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(CNN)Update - April 15, 2015: Husband Scott Kelley surrenders, daughter returns ahead of Kelley's trial.
Update - November 18, 2014: Genevieve Kelley turns herself in after 10 years.
This story was originally reported August 24, 2014.
Mary Nunes grew up in Whitefield, New Hampshire, between two feuding parents, Genevieve San Martin and Mark Nunes, who divorced in 1998 when Mary was just 2 years old. The two divorced parents wouldn't even talk to each other. Instead, they'd send a notebook with Mary to relay their communications about drop-off and pick-up times.
The first accusations of abuse that Genevieve leveled against Mark stemmed from Mary's perceived weight loss during her visits with her father, according to investigators. Later, she accused Mark of abusing Mary during a visit to Littleton, New Hampshire. The sheriff's investigation found no basis for the accusations and charges were not filed.
Genevieve Kelley, 50
- Accused of noncustodial kidnapping and unlawful flight to avoid prosecution
- On the run since November 2004
- Arrested November 2014
Genevieve and her new husband, Scott Kelley, decided to make a videotape at their Whitefield home to document what she believed were signs that Mary had been victimized. Then-Whitefield Police Chief Wayne Rioux watched the tape for "any evidence of wrongdoing by Mark Nunes."
"But throughout the tape all I saw was this bizarre, strange conduct by the mother, who was absolutely brainwashing the daughter and trying to get the daughter to say things against her daddy," Rioux said.
On the tape, which has not been publicly released, Rioux said, Mary Nunes at no point says anything negative or incriminating against her father.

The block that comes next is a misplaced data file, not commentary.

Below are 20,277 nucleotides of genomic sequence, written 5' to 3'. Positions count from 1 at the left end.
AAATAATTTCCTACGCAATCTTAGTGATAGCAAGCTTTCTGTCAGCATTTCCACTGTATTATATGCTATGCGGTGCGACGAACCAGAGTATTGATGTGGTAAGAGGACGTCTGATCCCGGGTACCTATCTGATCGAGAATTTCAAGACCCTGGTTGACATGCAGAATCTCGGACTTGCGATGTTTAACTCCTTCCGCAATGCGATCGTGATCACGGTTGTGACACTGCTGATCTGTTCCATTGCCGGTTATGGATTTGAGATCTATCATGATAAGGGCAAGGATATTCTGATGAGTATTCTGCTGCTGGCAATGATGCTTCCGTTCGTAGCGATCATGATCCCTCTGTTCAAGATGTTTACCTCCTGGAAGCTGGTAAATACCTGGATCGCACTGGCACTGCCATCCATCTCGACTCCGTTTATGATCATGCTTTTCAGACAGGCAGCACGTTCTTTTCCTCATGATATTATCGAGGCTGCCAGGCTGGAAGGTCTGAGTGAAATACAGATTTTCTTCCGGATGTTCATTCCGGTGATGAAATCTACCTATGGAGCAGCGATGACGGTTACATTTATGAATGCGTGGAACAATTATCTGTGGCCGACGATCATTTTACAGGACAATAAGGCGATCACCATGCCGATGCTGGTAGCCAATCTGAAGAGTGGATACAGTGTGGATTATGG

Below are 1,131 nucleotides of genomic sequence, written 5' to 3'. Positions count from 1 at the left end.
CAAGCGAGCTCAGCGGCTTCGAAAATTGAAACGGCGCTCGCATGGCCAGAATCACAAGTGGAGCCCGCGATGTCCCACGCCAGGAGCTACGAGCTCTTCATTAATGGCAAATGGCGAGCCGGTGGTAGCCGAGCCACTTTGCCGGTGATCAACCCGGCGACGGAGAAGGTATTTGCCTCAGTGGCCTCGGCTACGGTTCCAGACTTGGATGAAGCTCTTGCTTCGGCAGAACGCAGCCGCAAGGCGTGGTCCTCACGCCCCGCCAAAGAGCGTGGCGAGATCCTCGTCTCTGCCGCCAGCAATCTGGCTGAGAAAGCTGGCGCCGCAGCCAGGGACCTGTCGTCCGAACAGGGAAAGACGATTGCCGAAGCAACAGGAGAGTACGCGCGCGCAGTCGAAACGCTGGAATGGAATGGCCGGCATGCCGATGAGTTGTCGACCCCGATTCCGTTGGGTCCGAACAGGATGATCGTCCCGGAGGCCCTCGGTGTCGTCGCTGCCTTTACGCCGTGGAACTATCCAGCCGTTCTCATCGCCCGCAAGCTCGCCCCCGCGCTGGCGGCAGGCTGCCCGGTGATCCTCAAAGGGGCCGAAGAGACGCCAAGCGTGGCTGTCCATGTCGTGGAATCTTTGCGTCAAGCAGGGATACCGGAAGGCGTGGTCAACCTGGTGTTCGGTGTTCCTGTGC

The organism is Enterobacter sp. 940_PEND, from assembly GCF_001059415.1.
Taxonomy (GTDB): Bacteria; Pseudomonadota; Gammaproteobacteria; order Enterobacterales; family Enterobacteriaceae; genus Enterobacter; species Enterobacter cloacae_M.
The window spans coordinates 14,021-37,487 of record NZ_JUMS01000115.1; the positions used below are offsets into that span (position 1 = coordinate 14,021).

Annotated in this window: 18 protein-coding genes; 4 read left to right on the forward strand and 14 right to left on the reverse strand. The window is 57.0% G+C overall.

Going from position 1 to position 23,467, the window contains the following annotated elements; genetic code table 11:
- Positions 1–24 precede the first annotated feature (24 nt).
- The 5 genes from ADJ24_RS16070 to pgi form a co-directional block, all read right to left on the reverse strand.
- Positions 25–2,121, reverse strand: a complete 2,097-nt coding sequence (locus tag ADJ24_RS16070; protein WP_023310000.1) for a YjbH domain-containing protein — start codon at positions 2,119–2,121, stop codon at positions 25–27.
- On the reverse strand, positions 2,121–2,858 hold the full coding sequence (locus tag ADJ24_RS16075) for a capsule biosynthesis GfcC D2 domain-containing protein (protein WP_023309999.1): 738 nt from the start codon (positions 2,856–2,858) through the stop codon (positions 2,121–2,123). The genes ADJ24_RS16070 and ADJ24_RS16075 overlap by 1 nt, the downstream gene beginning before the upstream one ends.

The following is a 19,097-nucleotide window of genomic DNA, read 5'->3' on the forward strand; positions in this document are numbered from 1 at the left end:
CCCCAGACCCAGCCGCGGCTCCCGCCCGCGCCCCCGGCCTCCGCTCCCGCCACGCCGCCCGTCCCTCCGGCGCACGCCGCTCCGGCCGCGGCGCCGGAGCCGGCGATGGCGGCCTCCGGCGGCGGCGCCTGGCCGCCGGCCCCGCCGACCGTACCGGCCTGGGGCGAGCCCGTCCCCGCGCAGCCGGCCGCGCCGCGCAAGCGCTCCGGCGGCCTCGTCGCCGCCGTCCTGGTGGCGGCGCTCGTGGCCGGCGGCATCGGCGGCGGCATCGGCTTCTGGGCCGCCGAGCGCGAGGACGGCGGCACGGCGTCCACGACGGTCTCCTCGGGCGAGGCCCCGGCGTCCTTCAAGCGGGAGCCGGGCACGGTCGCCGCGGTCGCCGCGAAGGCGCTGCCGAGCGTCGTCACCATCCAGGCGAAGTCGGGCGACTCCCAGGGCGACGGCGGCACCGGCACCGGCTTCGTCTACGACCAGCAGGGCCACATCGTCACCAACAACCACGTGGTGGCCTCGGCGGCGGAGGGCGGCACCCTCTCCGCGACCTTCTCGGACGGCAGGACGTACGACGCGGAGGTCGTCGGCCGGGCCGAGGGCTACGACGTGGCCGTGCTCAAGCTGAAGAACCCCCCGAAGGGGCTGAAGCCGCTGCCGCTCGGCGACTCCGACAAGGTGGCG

"I was totally shocked. The moment I saw that tape, I stopped looking at Mark as the abuser," Rioux said. "It was clear that we needed to take a closer look at Genevieve."
But that never happened. Genevieve and Scott Kelley, who had moved to Colorado, failed to show up at a custody hearing in New Hampshire. The court gave Mark Nunes full custody of Mary, who by that time was 8 years old.
Genevieve Kelley later refused a court order to return Mary for evaluation in New Hampshire.
Then, the Kelleys and Mary Nunes disappeared altogether. The U.S. Marshals issued a warrant in 2006.
With the help of private investigator Phil Klein, Mark Nunes set up a website and a special phone number, hoping the reach of the Internet would help him find his daughter, who is now 18.
"We began to get phone calls with 'Hello' and then a hang-up," Klein said. "Most of the phone calls were coming from the São Paulo, Brazil, area."
Klein said they investigated the phone call and believe that Mary Nunes had been in São Paulo, but they had missed her by a couple of weeks.
Genevieve Kelley is a devout Catholic and speaks fluent Spanish. She once served in the Air Force as a flight surgeon. She is professionally known as Dr. Genevieve San Martin, M.D., and officials believe she could be working as a physician using a false name.
In March 2014, Genevieve Kelley informed the New Hampshire prosecutor through her attorney that she wanted to negotiate her surrender. She turned herself into New Hampshire authorities in November 2014, after 10 years on the run. Weeks before Kelley's trial is scheduled to begin on May 8, Mary Nunes and Scott Kelley turned themselves into the U.S. Embassy in Costa Rica on April 13, 2015, according to People magazine. CNN affiliate WMUR reported that Mary Nunes is on the list of witnesses submitted by her defense attorneys.